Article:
Mechanical seals are used to prevent leakage from rotating equipment such as pumps or compressors. There is always a risk of a liquid, such as oil, leaking out of a pump and contaminating the environment. Seals reduce the probability of leaking by wrapping around a pump and providing a tight enclosure. There are several types of seals available to protect mechanical pumps.
Single-shaft seals are the most common pump seals. Single-shaft seals consist of a rotating unit with a mating face that connects to a stationary unit. The seal body is sprung using a series of small spring or by a single coil spring. The springs are used to keep the seal shut when the pump is inactive. The spring may also be used to drive the rotating head of the seal.
Double seals are available in two different configurations: back-to-back seals and tandem seals. Back-to-back seals are two seals connected by their backs. The internal seal is placed so it faces the impeller, while the external seal is facing the gland plate. In tandem seals, the face of the internal seal is connected to the back of the external seal. Back-to-back seals operate in reverse mode, while tandem seals work normally.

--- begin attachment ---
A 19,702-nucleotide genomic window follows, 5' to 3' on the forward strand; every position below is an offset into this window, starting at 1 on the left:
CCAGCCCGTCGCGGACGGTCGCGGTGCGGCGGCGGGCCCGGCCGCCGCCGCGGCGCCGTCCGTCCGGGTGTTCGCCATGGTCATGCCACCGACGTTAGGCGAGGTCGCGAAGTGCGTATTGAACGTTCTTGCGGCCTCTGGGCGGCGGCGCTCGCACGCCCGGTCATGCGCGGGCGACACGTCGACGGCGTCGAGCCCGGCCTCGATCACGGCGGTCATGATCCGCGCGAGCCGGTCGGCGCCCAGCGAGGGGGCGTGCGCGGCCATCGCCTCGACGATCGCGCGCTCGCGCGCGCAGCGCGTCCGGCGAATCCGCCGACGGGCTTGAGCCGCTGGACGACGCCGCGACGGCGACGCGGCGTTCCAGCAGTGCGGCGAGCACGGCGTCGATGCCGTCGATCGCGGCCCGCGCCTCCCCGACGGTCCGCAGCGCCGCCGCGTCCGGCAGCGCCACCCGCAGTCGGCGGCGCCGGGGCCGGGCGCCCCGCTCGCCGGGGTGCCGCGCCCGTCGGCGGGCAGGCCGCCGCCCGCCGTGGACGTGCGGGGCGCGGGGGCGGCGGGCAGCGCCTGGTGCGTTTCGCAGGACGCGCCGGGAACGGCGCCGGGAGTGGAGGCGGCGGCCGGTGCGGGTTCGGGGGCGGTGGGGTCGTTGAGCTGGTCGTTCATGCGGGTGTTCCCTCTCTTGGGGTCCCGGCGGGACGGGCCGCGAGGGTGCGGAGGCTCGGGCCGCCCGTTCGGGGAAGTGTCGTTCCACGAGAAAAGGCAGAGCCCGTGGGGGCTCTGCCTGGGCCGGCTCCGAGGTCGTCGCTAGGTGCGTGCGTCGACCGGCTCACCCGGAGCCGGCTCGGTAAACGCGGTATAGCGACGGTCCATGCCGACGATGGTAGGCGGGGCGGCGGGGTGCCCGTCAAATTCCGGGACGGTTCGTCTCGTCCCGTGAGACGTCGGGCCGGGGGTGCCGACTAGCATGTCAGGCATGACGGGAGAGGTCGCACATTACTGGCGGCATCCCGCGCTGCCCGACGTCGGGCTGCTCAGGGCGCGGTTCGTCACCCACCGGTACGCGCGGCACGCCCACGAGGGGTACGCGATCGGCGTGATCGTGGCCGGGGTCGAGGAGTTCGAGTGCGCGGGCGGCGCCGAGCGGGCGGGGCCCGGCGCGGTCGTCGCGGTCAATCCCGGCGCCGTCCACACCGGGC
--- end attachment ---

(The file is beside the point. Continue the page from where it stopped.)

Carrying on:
External seals are used to convert a packed pump into a seal. External seals are used if a stuffing box cannot accommodate a normal sized seal. They operate in reverse mode and use spring pressure to keep the seal faces closed. The seal can only be used in limited ways because the differential pressure across the seal is limited.
Cartridge seals are self-contained units that consist of a shaft sleeve, a seal and a gland plate. The seal is fitted onto a pump shaft and requires no further service. The cartridge seals are available in single and double forms. The gland plate is often fitted with various tappings to support flushing, disaster control and cooling water injection.
Article Sources : Pump Seal Types